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Astronomy Club Meeting

New 3-D picture of the Milky Way Galaxy

  • Davis-Explorit Astronomy Club
When Sep 07, 2019
from 07:30 PM to 10:30 PM
Where Explorit Science Center
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On August 1, 2019, a team of astronomers announced that the Milky Way Galaxy is not a flat spiral disk as previously assumed but instead is a warped and twisted spiral resembling a flattened sideways 'S' with a central bulge. This new three-dimensional picture of the galaxy was obtained by directly measuring with great accuracy the distances of 2400 special type of super luminous Cepheid variable stars from the sun using the Warsaw Telescope located in the Chilean Atacama Desert.


A galaxy is group of stars that are gravitationally bound to each other and move through space as one unit. Even though the entire Milky Way Galaxy is not visible from our vantage point, the edge of the galaxy's disk can be observed. It appears to the naked eye as a faint white band about 30 degrees wide arching across the night sky resembling a celestial river of milk. Milky Way is the literal English translation of its Latin name 'via lactea' which is derived from the Greek word 'galaxias' meaning milky circle. Galileo Galilei was the first person to point his telescope at the Milky Way in 1610 and discover that the collective light was emanating from billions of stars.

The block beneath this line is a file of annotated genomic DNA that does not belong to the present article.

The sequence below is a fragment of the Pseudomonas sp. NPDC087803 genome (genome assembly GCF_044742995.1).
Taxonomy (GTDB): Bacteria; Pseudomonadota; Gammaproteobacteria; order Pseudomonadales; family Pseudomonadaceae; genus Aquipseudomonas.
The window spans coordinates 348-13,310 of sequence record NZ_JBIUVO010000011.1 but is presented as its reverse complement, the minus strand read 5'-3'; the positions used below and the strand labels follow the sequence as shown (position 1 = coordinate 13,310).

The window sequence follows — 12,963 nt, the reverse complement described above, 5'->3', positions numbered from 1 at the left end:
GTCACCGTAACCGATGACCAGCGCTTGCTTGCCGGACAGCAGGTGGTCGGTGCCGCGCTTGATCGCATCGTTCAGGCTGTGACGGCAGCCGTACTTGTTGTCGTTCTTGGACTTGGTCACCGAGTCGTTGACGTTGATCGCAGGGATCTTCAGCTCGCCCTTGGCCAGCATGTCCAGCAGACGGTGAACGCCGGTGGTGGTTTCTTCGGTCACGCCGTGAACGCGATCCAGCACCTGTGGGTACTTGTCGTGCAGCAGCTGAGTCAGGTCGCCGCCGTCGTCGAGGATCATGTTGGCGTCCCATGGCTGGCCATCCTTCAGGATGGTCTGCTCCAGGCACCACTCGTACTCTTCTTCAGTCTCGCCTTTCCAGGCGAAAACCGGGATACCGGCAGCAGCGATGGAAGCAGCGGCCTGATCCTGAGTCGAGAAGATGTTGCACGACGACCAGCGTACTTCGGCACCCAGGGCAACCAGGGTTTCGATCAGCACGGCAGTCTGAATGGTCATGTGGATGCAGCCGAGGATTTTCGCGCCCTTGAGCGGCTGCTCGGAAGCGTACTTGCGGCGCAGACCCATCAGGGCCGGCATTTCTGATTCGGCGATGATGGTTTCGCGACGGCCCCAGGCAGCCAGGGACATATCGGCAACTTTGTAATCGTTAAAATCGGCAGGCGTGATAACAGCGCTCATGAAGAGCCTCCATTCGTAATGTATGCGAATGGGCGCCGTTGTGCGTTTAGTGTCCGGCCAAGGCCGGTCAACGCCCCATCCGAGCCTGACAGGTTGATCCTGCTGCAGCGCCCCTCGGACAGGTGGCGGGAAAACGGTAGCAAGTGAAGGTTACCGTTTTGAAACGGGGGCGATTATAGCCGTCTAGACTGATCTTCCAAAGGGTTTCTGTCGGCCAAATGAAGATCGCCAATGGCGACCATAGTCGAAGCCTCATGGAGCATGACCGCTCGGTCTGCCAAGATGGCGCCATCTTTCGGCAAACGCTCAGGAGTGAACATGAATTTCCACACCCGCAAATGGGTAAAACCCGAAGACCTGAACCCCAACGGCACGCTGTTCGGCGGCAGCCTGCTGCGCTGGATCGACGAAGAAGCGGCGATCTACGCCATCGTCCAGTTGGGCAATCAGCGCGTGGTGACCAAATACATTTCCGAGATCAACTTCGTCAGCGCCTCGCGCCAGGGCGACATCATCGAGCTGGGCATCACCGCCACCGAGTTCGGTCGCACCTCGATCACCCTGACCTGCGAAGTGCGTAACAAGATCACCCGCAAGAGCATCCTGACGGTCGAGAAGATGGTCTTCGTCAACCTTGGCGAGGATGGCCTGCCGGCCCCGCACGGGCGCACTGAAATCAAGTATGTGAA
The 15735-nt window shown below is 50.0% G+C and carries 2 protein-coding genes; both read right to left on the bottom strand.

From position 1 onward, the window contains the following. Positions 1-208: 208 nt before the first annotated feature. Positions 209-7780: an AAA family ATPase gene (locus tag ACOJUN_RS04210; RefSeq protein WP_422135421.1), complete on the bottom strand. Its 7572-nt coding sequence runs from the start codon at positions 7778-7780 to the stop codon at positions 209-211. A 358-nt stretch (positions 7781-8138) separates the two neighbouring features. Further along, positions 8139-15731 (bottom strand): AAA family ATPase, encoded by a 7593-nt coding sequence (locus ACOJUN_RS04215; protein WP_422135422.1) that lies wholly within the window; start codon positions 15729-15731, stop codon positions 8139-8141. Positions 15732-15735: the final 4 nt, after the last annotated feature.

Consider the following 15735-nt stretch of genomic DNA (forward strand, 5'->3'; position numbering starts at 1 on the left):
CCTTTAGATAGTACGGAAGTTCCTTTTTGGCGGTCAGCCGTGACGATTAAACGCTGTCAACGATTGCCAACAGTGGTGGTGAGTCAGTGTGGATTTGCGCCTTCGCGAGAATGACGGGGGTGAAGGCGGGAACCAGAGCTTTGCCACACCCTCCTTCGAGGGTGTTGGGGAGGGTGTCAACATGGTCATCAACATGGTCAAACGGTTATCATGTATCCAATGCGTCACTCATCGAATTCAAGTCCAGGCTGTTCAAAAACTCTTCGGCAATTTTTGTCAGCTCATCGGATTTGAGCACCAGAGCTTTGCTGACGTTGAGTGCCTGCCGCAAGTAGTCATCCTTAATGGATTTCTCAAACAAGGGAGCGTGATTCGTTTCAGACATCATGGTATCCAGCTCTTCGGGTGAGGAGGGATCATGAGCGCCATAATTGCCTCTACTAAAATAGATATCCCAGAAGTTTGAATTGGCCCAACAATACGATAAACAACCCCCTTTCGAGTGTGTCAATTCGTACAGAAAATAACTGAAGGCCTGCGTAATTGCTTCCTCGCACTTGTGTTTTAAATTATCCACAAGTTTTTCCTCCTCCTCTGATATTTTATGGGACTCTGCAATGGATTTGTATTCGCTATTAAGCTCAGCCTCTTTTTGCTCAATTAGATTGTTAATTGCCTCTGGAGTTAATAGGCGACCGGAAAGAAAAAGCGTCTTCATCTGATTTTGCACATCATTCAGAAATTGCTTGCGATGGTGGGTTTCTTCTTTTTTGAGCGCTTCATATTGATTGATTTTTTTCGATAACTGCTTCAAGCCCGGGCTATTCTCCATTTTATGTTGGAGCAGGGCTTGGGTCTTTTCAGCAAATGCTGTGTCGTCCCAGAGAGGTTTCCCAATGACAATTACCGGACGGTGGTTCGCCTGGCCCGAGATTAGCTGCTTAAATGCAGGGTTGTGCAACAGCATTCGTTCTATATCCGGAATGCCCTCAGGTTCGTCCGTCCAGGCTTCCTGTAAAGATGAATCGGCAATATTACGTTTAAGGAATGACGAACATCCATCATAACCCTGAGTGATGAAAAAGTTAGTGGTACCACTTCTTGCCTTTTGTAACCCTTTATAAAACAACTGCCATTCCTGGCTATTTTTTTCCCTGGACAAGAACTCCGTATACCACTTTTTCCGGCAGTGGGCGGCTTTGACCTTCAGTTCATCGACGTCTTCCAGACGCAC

One of the most awesome sights to behold in a dark moonless and cloudless night is the hazy ribbon of the Milky Way spanning  the sky from horizon to horizon. Unfortunately, even though no equipment is needed for viewing but one's eyes, most never experience its stark beauty unless they travel to rural areas away from city lights. All the stars that we can see with our naked eyes and resolve individually with backyard telescopes belong to the Milky Way Galaxy, 


Everyone is invited to the Saturday, September 7 meeting of the Davis Astronomy Club at Explorit Science Center (3141 5th Street, Davis) starting at 7:30pm. This is a free meeting, and all ages are welcome to attend the featured presentation indoors where we will discuss the Milky Way Galaxy, followed by the star party outdoors where we will view the waxing gibbous moon and the gas giant planets Jupiter and Saturn.

For more information, please contact Vinita Domier at

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